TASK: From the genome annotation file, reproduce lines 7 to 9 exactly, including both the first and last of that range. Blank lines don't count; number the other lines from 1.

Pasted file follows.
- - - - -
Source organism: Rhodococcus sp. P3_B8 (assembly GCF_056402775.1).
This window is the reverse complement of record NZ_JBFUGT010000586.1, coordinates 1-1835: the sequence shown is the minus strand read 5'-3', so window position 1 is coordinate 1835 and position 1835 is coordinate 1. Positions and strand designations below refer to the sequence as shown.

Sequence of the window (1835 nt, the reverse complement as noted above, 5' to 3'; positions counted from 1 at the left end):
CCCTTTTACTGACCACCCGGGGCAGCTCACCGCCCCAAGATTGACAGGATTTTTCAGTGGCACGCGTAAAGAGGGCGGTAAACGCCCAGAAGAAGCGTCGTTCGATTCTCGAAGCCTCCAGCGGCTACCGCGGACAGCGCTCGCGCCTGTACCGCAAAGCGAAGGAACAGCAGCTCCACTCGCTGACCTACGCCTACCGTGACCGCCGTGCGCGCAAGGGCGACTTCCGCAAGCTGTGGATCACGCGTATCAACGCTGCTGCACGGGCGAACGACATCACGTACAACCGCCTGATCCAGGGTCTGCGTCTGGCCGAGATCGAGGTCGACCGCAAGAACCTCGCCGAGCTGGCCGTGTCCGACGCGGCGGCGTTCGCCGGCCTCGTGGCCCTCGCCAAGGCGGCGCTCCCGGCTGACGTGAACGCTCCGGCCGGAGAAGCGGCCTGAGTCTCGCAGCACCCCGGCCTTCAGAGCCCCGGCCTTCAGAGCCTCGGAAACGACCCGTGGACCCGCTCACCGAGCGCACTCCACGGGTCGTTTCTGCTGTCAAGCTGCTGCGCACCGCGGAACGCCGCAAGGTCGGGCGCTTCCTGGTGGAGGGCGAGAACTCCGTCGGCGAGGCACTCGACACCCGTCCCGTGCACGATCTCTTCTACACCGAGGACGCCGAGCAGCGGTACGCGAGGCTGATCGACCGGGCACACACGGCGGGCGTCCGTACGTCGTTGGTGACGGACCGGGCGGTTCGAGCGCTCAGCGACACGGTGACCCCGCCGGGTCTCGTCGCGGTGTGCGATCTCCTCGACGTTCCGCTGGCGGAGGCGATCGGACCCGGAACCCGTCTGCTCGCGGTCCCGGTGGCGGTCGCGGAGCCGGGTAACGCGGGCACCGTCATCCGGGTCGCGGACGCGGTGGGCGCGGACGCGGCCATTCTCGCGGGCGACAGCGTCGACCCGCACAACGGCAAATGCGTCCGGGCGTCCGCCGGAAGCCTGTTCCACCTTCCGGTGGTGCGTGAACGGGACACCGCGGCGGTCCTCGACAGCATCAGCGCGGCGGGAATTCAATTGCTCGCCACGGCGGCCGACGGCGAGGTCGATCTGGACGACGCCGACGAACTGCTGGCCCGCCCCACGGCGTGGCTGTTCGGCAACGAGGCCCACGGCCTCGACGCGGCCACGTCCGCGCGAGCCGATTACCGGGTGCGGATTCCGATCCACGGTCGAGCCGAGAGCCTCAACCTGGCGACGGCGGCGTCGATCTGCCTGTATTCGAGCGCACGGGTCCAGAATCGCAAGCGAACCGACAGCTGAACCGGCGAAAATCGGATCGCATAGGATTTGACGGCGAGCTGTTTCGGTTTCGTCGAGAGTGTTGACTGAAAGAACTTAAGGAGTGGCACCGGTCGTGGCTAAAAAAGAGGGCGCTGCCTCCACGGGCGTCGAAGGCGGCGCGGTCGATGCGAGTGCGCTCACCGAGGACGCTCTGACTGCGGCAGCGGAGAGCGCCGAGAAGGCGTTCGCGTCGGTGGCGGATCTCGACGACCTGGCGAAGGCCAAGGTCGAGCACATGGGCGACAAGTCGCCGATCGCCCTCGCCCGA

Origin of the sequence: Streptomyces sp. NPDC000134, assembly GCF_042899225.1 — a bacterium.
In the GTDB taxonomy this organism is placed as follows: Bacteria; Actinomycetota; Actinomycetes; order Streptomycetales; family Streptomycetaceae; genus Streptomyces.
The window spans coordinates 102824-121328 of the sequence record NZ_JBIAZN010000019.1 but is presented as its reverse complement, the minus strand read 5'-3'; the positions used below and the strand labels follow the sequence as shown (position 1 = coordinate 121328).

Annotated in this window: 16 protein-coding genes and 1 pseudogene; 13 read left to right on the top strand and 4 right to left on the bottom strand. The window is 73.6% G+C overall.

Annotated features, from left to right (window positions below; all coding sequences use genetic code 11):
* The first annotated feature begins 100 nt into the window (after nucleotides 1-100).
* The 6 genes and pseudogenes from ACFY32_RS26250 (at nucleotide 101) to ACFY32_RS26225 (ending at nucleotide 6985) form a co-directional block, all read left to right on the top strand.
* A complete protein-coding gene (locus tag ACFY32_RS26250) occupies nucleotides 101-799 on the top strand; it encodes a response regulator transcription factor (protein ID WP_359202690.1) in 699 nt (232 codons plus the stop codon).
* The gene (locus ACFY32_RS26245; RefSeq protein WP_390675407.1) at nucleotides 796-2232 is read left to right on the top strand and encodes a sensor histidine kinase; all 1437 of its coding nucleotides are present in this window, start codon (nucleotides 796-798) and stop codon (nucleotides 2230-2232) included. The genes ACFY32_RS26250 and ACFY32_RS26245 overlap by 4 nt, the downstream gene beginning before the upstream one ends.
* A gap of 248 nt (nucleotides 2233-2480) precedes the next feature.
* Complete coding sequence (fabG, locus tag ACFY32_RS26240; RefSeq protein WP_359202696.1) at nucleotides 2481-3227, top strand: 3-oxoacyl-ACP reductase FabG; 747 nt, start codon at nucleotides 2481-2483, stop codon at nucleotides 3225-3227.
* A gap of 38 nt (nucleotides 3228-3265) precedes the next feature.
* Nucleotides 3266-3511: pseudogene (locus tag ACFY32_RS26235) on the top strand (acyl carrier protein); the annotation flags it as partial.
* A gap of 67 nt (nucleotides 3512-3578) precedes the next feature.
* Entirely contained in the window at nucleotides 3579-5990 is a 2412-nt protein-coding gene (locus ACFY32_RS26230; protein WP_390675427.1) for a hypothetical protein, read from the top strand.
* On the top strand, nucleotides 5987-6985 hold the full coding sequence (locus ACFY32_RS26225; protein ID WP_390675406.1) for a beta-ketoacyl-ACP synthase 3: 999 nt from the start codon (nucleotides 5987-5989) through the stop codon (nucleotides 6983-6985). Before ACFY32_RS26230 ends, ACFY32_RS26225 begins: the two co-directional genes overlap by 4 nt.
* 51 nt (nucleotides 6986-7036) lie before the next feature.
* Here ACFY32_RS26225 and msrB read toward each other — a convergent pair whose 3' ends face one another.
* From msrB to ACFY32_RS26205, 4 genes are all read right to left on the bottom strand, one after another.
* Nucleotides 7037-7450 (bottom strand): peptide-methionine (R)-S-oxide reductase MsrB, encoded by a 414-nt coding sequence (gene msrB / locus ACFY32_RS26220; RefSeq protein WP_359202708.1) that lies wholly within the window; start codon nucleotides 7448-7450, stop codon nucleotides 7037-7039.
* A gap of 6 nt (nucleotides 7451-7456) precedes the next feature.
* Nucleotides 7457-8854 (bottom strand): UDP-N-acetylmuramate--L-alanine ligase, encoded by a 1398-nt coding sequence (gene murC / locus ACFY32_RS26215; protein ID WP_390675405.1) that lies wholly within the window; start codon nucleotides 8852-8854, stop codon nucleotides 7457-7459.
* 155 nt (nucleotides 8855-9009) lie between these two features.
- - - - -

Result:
The window spans coordinates 102824-121328 of the sequence record NZ_JBIAZN010000019.1 but is presented as its reverse complement, the minus strand read 5'-3'; the positions used below and the strand labels follow the sequence as shown (position 1 = coordinate 121328).

Annotated in this window: 16 protein-coding genes and 1 pseudogene; 13 read left to right on the top strand and 4 right to left on the bottom strand. The window is 73.6% G+C overall.

Annotated features, from left to right (window positions below; all coding sequences use genetic code 11):